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Rockies trade Josh Rutledge to Angels for Jairo Diaz

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The Rockies' bullpen is better than it was yesterday, but they lost one of the best heads of hair in baseball.

Chris Humphreys-USA TODAY Sports

The Rockies acquired right-handed reliever Jairo Diaz from the Angels in exchange for Josh Rutledge in a deal announced by the club late Wednesday night.

Following a flood of moves by the Los Angeles Dodgers that eventually landed them Howie Kendrick, last year's starter at second base for the Angels, the door opened up for the Rockies to make their first real move of significance this December.

The exchange only strengthens an already impressive crop of young arms under the age of 25 in Colorado's system. The 23-year-old Diaz pitched at three levels last season: High-A Inland Empire in the California League, Double-A Arkansas in the Texas League, and a five-game cup of coffee as a September call up with the Angels at the end of the season. With the California League and Texas League both housing Colorado minor league affiliates in 2014, it's likely the Rockies' scouting department is very familiar with this arm.

And they better be, because judging by his journey, Diaz fits one of two possible career scenarios:

1) He's a guy who just found something in 2014 and is about to be really good

Diaz posted some very underwhelming numbers in the lower minors before 2014, but upon his promotion to Double-A Arkansas in the middle of this season, he turned into a guy nobody wanted to face. His 2.20 ERA in 32.2 innings of work at that level is solid, but the number that really jumps out is his 13.2 SO/9 against 2.8 BB/9. Diaz always possessed the potential to blow away hitters, but he never put it together like he did this summer.

2) He simply had a hot streak and the Angels sold him while his stock is high

Considering Diaz has a 5.36 career minor league ERA over five seasons and 1.52 career minor league WHIP, it's possible his 2014 success was an exception and not a new rule. Also playing into the uncertainly is the fact that Diaz was a full-time starter before being sent to the bullpen at the start of the 2013 season.

The Rockies are obviously betting on scenario number one here.

There's evidence to suggest the Rockies are right, too. It's very, very hard to improve as dramatically as Diaz did this season while jumping up a level. It's also very encouraging that Diaz's biggest selling point for improvement statistically is his increased strikeout rate, since that stat tends to normalize faster than most others.

Then there's the pure and inescapable fact that Diaz throws gas. With a fastball that sits in the upper 90's and can be dialed up to triple digits at times, Diaz has heat that will play at any level if he can control it. The scouting report on his Baseball Prospectus page is extremely impressive when it comes to his raw mechanics. Here's what you need to know:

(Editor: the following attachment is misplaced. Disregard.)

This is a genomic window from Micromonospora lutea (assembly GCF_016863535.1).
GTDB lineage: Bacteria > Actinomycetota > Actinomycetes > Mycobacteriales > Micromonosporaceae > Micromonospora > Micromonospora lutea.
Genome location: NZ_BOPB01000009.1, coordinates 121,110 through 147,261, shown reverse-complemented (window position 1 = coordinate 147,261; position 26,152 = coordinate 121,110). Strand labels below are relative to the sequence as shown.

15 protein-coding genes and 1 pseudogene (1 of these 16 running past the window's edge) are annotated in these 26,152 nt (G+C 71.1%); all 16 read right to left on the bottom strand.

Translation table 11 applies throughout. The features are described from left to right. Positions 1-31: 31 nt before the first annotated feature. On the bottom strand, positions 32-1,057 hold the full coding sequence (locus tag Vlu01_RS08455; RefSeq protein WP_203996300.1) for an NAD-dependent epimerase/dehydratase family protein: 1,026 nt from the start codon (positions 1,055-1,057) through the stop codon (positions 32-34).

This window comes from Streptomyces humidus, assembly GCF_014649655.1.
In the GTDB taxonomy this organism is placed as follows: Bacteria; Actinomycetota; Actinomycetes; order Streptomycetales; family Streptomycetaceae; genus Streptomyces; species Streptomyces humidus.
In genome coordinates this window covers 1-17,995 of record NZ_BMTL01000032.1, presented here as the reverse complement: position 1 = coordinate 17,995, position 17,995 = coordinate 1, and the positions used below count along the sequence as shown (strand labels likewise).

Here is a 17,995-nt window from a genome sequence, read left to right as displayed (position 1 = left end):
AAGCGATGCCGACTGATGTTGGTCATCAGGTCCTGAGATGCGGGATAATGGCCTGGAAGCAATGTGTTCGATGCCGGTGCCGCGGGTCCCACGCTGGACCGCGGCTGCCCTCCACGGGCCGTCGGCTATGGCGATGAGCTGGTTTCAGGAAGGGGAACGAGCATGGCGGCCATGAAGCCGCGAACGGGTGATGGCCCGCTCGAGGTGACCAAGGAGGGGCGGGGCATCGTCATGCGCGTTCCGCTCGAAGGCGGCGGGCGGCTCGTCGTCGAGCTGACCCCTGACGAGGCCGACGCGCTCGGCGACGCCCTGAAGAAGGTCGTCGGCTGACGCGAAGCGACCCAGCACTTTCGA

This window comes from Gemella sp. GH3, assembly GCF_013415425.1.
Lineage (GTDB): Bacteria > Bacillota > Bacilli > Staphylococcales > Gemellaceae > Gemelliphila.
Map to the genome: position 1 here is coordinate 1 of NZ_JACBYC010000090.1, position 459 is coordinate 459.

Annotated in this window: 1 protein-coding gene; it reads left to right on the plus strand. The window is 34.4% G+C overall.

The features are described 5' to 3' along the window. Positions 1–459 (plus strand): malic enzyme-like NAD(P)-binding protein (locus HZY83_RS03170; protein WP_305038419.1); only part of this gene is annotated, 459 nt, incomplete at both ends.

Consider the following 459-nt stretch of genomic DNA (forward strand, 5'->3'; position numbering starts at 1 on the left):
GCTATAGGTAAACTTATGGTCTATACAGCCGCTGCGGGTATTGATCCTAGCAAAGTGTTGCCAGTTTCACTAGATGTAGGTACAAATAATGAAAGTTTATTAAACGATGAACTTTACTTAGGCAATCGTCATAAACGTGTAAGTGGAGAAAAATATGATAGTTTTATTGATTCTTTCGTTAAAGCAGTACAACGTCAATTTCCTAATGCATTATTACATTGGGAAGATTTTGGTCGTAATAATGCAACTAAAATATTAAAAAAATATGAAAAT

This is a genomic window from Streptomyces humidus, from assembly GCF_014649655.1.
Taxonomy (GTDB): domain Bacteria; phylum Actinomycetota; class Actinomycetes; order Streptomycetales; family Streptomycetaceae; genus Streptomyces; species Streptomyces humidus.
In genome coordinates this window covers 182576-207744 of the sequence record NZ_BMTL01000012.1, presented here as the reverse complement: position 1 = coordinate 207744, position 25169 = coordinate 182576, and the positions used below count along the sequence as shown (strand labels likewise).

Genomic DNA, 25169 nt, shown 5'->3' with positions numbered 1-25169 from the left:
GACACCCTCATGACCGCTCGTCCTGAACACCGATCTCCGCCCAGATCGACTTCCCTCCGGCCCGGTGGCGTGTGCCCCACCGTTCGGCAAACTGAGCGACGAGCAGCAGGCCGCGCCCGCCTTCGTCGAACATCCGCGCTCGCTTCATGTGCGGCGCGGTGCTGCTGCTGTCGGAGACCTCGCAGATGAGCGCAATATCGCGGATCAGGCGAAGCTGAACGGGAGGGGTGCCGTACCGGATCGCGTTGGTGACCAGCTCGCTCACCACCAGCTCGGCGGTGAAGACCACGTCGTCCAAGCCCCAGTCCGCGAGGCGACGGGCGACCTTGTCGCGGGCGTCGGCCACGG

High three-quarters arm slot; works exclusively from the stretch; compact arm action; max effort delivery; unimpeded arm creates violent recoil; 80-grade arm strength; uptempo pitcher; stays on top of the ball well; thick body; will need to be maintained; physically maxed out.

With that type of electricity, expect Diaz to play a significant role in the 2015 Rockies bullpen. If last year wasn't a fluke, this is an arm that can make the late innings of games more enjoyable for years to come.

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On the flip side, we say goodbye to Josh Rutledge.

Only two offseasons ago, he looked like the future at second base, but somewhere along the line, DJ LeMahieu became one of the best fielders in the game at the position and Rutledge's bat just never developed enough to make it a fair fight. Not even close to enough. He did make it into 266 games as a Rockie, but most of them came at shortstop filling in for an injured Troy Tulowitzki.

Unfortunately, not only was Rutledge's bat below league average, but the defensive metrics hated, and I mean HATED his performance in the field. The eye test wasn't great either, but Defensive Runs Saved for instance charted him at -33 runs in his 266 games, 262 of which came at shortstop or second base. As a result, the man with the golden locks produced a not so golden -1.1 fWAR and -1.7 rWAR during his time in Colorado.

I'm guessing the Angels don't buy into those numbers, however, because if they're even close to being right, this has the potential to be a very lopsided trade in favor of the Rockies.

For reaction to the trade from an Angels point of view, here's the Halos Heaven post.